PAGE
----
Tweak the policy. One of Nealey’s biggest takeaways for improving inspections has been the importance of asking his team for feedback.

“Just today, my tech made a note about how our inspection report doesn’t have anything about mismatched tires,” he says. “So I just went in and added a technician note under "front tire" and "rear tire" and put "mismatched" as the heading, and then typed in a description and it's all right there. Now, as they are going through, they can click that checkbox if it's a mismatched scenario.”

SOP Emphasis: AJ Nealey's shop now has a structured inspection policy that requires staff to use tablets and digital inspections for all repairs.

Take photos. In either inspection scenario, technicians will take photos of every repair they find necessary. Those photos go right into the shop’s management system, where the service advisor can utilize them for sending electronic estimates to customers.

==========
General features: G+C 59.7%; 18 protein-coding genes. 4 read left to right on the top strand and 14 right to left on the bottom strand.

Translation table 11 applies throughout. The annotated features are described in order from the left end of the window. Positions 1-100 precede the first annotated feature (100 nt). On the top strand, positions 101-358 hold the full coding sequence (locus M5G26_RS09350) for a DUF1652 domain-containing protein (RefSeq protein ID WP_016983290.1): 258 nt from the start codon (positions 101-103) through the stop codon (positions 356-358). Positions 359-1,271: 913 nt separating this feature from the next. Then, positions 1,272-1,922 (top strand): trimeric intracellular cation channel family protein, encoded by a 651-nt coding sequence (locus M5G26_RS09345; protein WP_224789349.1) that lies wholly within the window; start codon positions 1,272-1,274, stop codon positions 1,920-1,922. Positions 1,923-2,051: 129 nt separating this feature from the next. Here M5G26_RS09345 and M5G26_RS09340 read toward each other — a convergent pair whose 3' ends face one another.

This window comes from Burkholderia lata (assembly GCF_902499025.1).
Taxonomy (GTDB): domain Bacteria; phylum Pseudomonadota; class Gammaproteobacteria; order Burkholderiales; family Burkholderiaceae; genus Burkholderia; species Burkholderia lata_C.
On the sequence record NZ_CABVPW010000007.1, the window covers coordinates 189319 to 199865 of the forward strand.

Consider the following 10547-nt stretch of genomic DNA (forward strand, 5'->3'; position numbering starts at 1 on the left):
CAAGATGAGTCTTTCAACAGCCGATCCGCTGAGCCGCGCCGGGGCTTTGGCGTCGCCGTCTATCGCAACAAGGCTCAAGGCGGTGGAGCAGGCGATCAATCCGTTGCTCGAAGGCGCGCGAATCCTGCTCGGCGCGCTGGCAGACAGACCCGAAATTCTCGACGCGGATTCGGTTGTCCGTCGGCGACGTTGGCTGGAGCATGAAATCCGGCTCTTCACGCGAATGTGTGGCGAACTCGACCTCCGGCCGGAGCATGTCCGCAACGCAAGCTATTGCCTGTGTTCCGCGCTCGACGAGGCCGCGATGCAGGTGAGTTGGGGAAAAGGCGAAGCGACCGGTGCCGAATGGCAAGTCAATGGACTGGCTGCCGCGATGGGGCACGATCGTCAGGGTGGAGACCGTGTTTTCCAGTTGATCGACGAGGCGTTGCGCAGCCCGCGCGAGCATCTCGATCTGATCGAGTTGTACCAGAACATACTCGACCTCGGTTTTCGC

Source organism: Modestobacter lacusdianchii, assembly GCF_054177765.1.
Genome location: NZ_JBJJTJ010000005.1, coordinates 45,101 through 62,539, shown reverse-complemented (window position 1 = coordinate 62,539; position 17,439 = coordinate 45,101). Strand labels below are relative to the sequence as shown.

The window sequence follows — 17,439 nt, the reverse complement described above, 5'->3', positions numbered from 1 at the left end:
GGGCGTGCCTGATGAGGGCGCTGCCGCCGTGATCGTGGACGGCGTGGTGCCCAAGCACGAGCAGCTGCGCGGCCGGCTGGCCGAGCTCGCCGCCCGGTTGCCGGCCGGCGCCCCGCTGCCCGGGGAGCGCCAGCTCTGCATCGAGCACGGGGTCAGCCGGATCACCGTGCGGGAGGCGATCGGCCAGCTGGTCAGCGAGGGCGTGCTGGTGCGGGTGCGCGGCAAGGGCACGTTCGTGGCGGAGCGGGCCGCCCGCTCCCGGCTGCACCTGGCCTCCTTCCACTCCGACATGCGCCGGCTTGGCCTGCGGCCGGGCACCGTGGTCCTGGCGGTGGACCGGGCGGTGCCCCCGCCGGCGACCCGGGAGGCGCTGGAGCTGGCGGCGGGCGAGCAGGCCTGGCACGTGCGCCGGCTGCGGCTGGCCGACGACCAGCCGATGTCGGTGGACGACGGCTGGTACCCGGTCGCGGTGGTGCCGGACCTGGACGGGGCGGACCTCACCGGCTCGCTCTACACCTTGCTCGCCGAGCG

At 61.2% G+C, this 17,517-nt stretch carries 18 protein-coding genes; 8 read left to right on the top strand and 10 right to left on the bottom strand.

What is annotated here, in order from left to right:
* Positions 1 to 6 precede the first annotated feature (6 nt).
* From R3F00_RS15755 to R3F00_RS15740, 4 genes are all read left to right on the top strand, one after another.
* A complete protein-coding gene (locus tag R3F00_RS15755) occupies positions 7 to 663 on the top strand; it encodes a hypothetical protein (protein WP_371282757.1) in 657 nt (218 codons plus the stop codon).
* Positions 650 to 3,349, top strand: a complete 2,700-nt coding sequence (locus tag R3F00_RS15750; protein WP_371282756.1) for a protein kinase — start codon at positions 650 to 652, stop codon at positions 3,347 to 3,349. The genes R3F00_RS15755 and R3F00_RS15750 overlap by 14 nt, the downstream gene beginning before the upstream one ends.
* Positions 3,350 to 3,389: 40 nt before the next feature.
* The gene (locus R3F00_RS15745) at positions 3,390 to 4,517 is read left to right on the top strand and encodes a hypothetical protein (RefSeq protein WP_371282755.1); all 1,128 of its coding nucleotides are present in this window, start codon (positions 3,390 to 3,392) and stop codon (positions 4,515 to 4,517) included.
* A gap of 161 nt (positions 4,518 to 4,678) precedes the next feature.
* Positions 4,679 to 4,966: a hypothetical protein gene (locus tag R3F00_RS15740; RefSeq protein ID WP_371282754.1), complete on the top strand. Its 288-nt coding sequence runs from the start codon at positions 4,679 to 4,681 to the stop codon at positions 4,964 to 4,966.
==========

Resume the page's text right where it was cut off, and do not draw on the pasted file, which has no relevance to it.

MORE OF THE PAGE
Double up on estimates and repairs. In fact, as the service advisor receives those photos, it presents the shop with the unique ability to start writing the estimate before the repair is even finished. 

“In real time, we can see them click away as they’re completing the inspection,” Nealey says. “We can be right there with them every step of the way.”

Once the inspection is complete, the service advisor can head into the inspection and clean up any grammar mistakes and have the estimate put together rather quickly.